Why Salespeople Need to Be Storytellers
Sales | Jan 11, 2019 | 3 min read
If you've read The Challenger Sale, then you know you can't close a sale by simply sharing a business case and a jazzy pitch deck full of charts and data. To impress your customers, you need a carefully curated commercial insight that highlights new thinking and leads to, not with, the optimal solution.
Image + Research Credit: Challenger Advisor Ken Revenaugh and Insights Beyond Research
The six steps or 'choreography' of the commercial insight mimic the high-low-high of a conventional story arc. And who doesn't love using a little drama to drive home the disruptive nature of a successful Commercial Insight?
Storytelling has been at the core of human communication and connection for as long as humans have been around. It's one of the most compelling ways people connect. As a result, a persuasive storytelling approach can be a salesperson's best tool. What is it about a story that drives home the point so well? It's all to do with emotions, and connecting with the audience through an emotional journey of sorts.
Beyond creating a meaningful connection, storytelling allows people to better comprehend and process complicated information and fully visualize an outcome.
But how does this all fit with the art of closing a deal? In a solutions-based selling environment, a salesperson must walk the buyer through complicated information and scenarios. Utilizing a storytelling approach can be far more persuasive than the traditional 'facts and figures' pitch, and it allows for a deeper connection between buyer and seller.
A successful teaching pitch brings the buyer on a journey, but it's not enough to simply use rational or emotional arguments on their own, instead there's a careful balance between the two to create disruptive change.
Following the classic 'Cinderella' story arc of the rise, fall, rise, we can take a closer look at creating a Commercial Teaching moment and all the necessary storytelling elements needed to make it successful.
The first steps of the teaching pitch are all about leveling with the buyer and laying out the scenario of the story. In the warmer portion of the reframe, sellers build credibility through empathy; sharing experience with similar companies who are experiencing similar situations.
The drama of the reframe peaks when the seller introduces that new idea; a new problem or concern that all of these similar companies also experience but don't consider. Perhaps the buyer is in the same situation and feels that sense of personal concern and so begins the fall.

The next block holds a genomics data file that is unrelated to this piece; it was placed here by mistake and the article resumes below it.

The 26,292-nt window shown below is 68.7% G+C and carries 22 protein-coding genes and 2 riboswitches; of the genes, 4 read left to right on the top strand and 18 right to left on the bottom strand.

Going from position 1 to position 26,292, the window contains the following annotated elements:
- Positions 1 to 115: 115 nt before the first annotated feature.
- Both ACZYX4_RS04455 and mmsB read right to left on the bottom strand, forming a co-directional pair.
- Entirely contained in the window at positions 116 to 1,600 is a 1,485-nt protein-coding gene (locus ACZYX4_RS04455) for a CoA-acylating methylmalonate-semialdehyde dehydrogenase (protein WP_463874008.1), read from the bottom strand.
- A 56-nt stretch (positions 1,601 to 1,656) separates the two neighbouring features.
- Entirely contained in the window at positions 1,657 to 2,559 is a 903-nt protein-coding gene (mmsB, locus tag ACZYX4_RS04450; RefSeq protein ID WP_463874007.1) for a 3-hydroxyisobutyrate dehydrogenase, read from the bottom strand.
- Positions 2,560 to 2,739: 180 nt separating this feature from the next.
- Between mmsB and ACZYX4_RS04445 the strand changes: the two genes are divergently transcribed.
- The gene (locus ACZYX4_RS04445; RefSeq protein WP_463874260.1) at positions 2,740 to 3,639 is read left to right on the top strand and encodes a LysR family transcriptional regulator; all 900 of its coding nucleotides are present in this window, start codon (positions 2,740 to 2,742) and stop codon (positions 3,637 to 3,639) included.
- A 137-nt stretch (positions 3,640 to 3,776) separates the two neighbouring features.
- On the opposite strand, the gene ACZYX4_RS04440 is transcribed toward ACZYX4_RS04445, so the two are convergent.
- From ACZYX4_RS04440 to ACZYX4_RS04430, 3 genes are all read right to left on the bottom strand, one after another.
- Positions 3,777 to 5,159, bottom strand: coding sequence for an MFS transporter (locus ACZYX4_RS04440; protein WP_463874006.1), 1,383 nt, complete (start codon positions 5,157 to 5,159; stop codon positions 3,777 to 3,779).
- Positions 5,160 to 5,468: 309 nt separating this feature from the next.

This is where true storytelling reaches its crescendo, through rational drowning and emotional impact, buyers put themselves in the story and they both think, and acutely feel the difficult and dark places the story could go.
Sellers must paint a vivid picture of how companies with similar challenges have failed, by engaging in behavior that's easily recognizable to the buyer. At this point, the buyer isn't passively interested in a solution, but craves it as a matter of necessity.
In true Deus Ex Machina fashion, it's now time to provide a solution and relieve the buyer's tension. But here is where master storytellers show their talent. A direct product pitch can provide quick relief and set up the close. But, like a contrived ending, it's a let down. No, the master storyteller holds the drama through the solution. The ending is not about how much better lives would be with the seller's specific solution, it's a story about how much better lives would be if things were done differently. The buyer, still in suspense, asks, "but, how, how do I do this?" And the seller responds, "I'm glad you asked."
Now the story comes to its rightful conclusion. The buyer is convinced of a solution he or she personally owns and appreciates that trusted adviser (the seller) who can make it a reality.
While it may not look or feel like Cinderella, following this commercial choreography does in fact bring the same drama and emotional impact you would get from any story. American Playwright David Mamet, says the only interest of the audience member is always "what happens next." In a sales conversation, just like any story, spoil that ending - by leading with it or making it all about you - and you lose the audience.
If talking about commercial insight and the choreography has made you curious, we've written a few books on this subject. Contact us here if you'd like to learn more.
This blog post was written with insights and research from Ken Revenaugh and fellow Challenger Advisors. If you'd like to learn more about our team of Global Advisors, check them out here.